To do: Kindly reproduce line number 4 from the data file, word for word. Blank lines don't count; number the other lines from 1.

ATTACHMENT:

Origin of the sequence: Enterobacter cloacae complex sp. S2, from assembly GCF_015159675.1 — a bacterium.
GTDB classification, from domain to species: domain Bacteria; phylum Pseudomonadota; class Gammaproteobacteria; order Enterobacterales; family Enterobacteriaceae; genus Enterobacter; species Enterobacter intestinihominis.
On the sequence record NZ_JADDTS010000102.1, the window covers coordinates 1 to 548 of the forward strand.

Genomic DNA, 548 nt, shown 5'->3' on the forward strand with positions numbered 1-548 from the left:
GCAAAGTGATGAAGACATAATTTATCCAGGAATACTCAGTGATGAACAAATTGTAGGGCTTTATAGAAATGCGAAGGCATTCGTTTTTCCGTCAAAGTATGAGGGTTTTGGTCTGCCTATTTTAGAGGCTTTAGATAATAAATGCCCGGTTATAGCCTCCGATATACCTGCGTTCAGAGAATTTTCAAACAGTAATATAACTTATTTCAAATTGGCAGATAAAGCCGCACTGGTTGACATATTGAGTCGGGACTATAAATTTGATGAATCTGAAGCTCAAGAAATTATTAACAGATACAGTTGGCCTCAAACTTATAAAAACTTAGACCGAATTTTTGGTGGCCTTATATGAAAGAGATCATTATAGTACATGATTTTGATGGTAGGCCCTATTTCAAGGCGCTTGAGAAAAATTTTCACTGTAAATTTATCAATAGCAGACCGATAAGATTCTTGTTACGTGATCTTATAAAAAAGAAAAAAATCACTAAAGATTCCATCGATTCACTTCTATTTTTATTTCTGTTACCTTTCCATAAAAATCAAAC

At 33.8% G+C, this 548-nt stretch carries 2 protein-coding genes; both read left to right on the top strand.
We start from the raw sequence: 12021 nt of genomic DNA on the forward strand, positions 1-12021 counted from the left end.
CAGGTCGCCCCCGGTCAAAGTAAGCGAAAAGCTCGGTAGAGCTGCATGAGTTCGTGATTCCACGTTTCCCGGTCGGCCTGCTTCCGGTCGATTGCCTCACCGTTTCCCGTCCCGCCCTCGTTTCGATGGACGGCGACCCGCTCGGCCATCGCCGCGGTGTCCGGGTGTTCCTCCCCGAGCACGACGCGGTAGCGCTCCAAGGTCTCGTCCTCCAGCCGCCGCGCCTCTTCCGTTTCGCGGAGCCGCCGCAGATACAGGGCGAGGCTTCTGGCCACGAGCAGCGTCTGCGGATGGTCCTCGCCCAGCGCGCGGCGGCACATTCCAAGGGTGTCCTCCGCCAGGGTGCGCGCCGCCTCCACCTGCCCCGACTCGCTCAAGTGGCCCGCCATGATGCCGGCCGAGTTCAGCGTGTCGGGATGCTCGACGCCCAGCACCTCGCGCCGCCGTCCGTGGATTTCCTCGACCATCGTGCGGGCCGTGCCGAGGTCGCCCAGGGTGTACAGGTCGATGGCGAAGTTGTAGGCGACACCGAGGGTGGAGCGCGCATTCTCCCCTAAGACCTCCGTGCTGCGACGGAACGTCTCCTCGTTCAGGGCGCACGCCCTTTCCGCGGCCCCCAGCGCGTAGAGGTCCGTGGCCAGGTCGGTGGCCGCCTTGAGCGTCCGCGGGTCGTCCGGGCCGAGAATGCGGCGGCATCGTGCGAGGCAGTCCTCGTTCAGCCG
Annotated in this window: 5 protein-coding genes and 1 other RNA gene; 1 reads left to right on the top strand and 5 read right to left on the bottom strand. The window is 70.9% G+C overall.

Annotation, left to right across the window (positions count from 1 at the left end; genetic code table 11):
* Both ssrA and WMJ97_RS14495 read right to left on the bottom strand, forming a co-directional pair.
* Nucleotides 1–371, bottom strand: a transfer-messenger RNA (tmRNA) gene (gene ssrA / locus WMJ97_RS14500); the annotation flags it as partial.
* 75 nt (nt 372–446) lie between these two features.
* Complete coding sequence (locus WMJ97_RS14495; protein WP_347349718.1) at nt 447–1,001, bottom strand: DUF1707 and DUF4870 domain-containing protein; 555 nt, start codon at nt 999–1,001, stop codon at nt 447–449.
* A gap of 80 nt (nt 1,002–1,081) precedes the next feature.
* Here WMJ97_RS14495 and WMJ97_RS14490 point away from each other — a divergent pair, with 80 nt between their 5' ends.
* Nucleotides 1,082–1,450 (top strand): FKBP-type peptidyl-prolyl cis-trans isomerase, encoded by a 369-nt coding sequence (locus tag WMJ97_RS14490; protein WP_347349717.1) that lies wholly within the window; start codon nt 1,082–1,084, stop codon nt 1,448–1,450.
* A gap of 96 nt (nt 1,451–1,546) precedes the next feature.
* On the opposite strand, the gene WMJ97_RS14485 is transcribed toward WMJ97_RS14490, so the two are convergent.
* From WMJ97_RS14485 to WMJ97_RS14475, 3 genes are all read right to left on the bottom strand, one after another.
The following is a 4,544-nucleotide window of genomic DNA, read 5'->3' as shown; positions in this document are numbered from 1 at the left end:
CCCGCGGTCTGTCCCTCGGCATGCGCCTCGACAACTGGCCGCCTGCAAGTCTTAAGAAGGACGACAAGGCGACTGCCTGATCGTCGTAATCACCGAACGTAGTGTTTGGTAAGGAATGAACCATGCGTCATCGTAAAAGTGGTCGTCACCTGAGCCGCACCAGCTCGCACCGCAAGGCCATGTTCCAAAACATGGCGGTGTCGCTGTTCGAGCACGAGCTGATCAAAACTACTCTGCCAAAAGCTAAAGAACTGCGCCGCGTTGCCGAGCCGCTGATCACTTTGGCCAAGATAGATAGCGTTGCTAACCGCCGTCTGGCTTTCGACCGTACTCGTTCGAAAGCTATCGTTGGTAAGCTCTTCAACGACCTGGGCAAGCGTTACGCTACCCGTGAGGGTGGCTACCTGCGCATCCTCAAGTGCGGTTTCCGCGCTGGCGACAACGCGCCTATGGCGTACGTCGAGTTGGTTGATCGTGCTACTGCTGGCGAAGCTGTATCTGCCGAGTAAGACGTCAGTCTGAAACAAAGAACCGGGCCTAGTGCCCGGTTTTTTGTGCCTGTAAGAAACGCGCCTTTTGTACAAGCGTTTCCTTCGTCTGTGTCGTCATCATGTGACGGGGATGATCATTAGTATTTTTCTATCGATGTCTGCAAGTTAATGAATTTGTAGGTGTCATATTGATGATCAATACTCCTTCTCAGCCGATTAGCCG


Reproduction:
Genomic DNA, 548 nt, shown 5'->3' on the forward strand with positions numbered 1-548 from the left: